The Queen’s University of Belfast was the venue for the 2nd Marine Biodiscovery Workshop on the 10th and 11th December, 2009, bringing together experts in all aspects of identifying, harvesting and processing new ‘bioactive’ compounds from the sea.
The Proceedings of the 2nd Annual Beaufort Marine Biodiscovery Research Workshop and a Summary Report of the 1st Annual Beaufort Marine Biodiscovery Research Workshop have now been published and are available to download from the Library Section of our website under the Marine Research Sub-Programme (NDP 2007-'13) Series.
“The marine environment covers 71% of the earth's surface and is home to more than 90% of all living things on this planet,” said Dr. Dermot Hurst of the Marine Institute. “Many of the diverse habitats in the world's oceans are yet to be fully explored, which represents a vast treasure chest of new and potentially valuable natural products for application in areas such as drug discovery, functional food ingredients and materials of commercial application in the fields of bio-medical and nutritional science and devices. This is why the Marine Institute supports a range of marine biotechnology projects that target the diversity within Irish waters with a view to identifying and developing this resource.”
The Beaufort Biodiscovery Project is a major element of Ireland’s developing marine biotechnology research activity, with significant progress already being reported on projects examining materials from algae, sponges, barnacles and marine bacteria. The Belfast workshop provided an opportunity for researchers and industry to find out more about Ireland’s marine biotechnology activity.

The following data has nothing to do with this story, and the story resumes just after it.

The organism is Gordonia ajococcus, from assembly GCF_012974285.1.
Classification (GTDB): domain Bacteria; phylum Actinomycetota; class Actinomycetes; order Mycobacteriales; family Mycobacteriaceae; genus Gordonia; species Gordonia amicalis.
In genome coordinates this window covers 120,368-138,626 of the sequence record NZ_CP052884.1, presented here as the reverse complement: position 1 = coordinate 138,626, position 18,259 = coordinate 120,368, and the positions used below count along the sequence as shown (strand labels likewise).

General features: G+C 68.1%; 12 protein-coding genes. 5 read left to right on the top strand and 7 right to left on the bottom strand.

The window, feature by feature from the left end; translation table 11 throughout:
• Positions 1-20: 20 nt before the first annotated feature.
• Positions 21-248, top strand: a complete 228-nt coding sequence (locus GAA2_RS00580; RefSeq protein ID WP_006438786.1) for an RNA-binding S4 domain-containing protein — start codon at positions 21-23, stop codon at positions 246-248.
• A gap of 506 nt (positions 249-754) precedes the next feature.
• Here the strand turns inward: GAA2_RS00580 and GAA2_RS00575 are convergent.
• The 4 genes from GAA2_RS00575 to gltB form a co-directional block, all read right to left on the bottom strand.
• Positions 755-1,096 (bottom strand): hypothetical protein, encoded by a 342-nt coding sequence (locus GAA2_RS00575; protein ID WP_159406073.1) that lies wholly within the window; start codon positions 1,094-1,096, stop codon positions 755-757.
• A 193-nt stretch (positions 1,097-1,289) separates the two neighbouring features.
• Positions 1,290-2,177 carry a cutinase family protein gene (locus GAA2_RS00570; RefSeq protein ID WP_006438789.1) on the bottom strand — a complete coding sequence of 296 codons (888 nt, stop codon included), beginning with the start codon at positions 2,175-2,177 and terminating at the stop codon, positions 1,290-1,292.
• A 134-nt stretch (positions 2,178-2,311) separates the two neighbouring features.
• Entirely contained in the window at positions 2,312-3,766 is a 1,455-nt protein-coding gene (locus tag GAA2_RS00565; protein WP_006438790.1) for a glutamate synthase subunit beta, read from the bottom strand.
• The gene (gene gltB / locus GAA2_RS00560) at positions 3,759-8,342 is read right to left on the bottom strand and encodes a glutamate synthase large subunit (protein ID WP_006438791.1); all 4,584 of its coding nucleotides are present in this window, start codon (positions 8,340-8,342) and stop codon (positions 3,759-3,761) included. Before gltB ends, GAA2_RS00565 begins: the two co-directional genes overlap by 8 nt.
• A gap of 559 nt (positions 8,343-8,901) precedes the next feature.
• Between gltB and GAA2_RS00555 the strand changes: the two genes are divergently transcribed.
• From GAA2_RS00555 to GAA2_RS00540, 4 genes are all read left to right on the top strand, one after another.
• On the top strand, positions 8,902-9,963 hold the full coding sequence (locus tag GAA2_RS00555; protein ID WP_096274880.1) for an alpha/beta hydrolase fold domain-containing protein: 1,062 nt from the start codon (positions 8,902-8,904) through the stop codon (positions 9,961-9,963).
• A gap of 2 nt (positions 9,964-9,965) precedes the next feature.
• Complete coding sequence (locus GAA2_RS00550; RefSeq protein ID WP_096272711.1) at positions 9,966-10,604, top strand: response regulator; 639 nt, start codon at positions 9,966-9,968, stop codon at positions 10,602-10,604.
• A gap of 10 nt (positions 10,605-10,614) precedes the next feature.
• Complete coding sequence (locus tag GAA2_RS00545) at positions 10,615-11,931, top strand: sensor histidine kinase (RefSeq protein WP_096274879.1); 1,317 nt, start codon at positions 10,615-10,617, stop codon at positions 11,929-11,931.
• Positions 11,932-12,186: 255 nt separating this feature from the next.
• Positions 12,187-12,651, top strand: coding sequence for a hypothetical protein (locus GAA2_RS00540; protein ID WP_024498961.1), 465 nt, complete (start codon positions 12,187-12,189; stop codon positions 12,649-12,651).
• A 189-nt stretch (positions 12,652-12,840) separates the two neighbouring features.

Project leaders highlighted progress on projects funded to date, under the Biodiscovery Programme of Sea Change – Ireland’s Marine Knowledge, Research and Innovation Strategy for Ireland 2007 – 2013. These projects aim to investigate and highlight opportunities for future marine biotechnology related research.
“The main objectives of the Workshop were to encourage networking and further collaboration between research institutes, agencies and industry, so that we can develop synergies between individual projects in a co-ordinated national approach,” said Dr. Hurst. “If we can do this, then the event will significantly contribute to Ireland’s goal of becoming an international leader in the new and potentially valuable area of marine biotechnology research.”